By DAVID SAAD, president of RTK-NH
Last year, SB 555 was drafted in response to the recommendations of the 13 member Legislative Right-to-Know(RTK) Study Commission created by the passage of HB 178. I was one of the 13 members on the Study Commission. I was also one of the members tasked with writing the Final Report published by the Study Commission and I contributed to the drafting of SB 555.
After two months of meetings, the study commission unanimously agreed that citizens needed a grievance resolution process which is easier, cheaper, faster and results in less cost for all parties. Establishing an independent Ombudsman and a Citizens’ Right-to-Know Appeals Commission was the recommendation after considering a number of alternatives. While HB 103 includes some of the original language of SB 555, the bill includes many changes which violate the recommendations of the commission. Specifically, this bill:
Adds a $300 fee to file a complaint with the Ombudsman and removes the language that citizen’s initiated appeals shall have no filing fee or surcharge. The Study Commission recognized the need to ‘provide the public with an easier, less expensive… process to resolve complaints’. The $300 fee is higher than the cost to file a petition in court so it more expensive not less expensive. Any fees should be nominal since many times the citizen is fighting to prove a RTK violation which is a violation against all citizens and in the public interest.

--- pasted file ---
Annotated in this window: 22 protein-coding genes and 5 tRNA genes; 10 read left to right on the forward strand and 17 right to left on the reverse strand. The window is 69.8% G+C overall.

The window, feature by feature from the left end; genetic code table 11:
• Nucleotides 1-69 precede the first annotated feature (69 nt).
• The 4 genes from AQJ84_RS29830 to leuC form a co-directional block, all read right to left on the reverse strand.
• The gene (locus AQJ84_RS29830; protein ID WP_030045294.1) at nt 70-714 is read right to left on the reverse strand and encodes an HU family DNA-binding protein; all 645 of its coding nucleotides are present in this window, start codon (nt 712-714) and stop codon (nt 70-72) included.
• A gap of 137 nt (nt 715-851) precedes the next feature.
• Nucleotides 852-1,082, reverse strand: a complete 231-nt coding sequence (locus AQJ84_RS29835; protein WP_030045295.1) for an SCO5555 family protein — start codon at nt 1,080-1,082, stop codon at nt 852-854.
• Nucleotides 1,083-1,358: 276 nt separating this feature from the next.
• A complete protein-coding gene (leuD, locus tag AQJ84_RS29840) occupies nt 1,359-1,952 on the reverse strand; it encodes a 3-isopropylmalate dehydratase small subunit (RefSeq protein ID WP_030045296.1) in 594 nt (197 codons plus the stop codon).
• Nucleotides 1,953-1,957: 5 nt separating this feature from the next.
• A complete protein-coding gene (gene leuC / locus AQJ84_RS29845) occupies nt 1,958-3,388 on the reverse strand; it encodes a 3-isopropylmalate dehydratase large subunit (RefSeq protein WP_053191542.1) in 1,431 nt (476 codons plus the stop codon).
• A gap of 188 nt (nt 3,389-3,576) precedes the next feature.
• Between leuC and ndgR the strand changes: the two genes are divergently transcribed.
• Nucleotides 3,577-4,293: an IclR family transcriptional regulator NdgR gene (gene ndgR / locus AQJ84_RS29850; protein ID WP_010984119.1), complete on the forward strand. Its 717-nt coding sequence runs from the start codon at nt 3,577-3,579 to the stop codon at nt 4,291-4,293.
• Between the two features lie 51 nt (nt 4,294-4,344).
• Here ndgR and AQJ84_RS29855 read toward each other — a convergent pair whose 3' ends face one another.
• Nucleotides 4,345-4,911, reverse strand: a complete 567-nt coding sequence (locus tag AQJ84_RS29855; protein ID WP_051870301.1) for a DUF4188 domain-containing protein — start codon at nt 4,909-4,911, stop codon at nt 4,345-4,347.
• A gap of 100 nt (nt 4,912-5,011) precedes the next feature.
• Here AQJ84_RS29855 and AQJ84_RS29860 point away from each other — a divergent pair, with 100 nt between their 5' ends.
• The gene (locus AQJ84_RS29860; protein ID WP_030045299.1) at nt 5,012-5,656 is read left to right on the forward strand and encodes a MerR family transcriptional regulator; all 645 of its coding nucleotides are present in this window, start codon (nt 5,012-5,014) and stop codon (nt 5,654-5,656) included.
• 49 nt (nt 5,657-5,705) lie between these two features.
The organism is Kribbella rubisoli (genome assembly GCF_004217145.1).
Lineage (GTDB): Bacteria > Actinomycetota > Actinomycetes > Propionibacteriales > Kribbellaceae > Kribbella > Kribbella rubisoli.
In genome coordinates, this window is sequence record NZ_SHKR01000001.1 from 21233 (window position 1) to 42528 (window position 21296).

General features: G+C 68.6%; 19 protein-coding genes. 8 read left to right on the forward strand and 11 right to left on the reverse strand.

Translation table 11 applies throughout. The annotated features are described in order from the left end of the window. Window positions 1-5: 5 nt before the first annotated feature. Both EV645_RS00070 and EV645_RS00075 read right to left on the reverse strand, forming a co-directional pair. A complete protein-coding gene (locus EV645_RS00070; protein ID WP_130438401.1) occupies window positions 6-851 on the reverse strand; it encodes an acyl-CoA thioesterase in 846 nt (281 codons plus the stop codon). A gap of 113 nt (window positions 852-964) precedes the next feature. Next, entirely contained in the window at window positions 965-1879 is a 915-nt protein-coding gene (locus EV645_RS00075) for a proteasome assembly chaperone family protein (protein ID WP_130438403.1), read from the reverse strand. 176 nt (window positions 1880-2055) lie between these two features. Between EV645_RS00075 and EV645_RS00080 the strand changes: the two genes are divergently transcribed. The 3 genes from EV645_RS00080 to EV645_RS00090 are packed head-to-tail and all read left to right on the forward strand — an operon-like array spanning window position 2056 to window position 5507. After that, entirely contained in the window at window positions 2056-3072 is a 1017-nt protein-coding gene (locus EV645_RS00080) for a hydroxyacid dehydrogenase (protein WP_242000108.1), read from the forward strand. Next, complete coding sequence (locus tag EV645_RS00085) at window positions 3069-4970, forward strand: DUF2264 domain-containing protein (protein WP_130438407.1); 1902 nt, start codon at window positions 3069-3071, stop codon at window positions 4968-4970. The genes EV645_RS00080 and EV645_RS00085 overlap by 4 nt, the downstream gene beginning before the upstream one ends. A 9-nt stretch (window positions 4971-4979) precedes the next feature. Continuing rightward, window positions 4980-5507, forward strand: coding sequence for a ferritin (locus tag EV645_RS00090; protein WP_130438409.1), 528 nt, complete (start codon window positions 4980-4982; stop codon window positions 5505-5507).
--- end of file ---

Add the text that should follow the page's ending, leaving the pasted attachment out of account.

Eliminates citizen oversight of the Ombudsman. The Study Commission agreed that the Ombudsman should be established with oversight by a citizen’s Right-to-Know Appeals commission. The Right-to-Know Appeals commission would serve a critical role which includes establishing policies and procedures for the Appeals process and educating interested parties on the Right-to-Know Law to increase awareness, compliance, and minimize future violations. They will also compile statistics and make recommendations to the legislature concerning proposed changes to the law.
Attaches the ombudsman to the department of justice. The Study Commission spent a great deal of time deliberating on the need for the utmost need for impartially by the Ombudsman. The study commission believed the Attorney General’s Office would not be a viable option since the Attorney General’s Office represents state agencies in Chapter 91-A disputes and the Attorney General’s Office itself is the recipient of many right-to-know requests which would be a conflict of interest. For these reasons, and out of concern for citizen’s perceptions, the study commission determined the Attorney General’s Office may have difficulty performing the impartial role of grievance resolution.
RTKNH strongly supports the need for an ombudsman to handle Right-to-Know complaints, however, we oppose HB 103 because it goes against several of the recommendations of the Study Commission.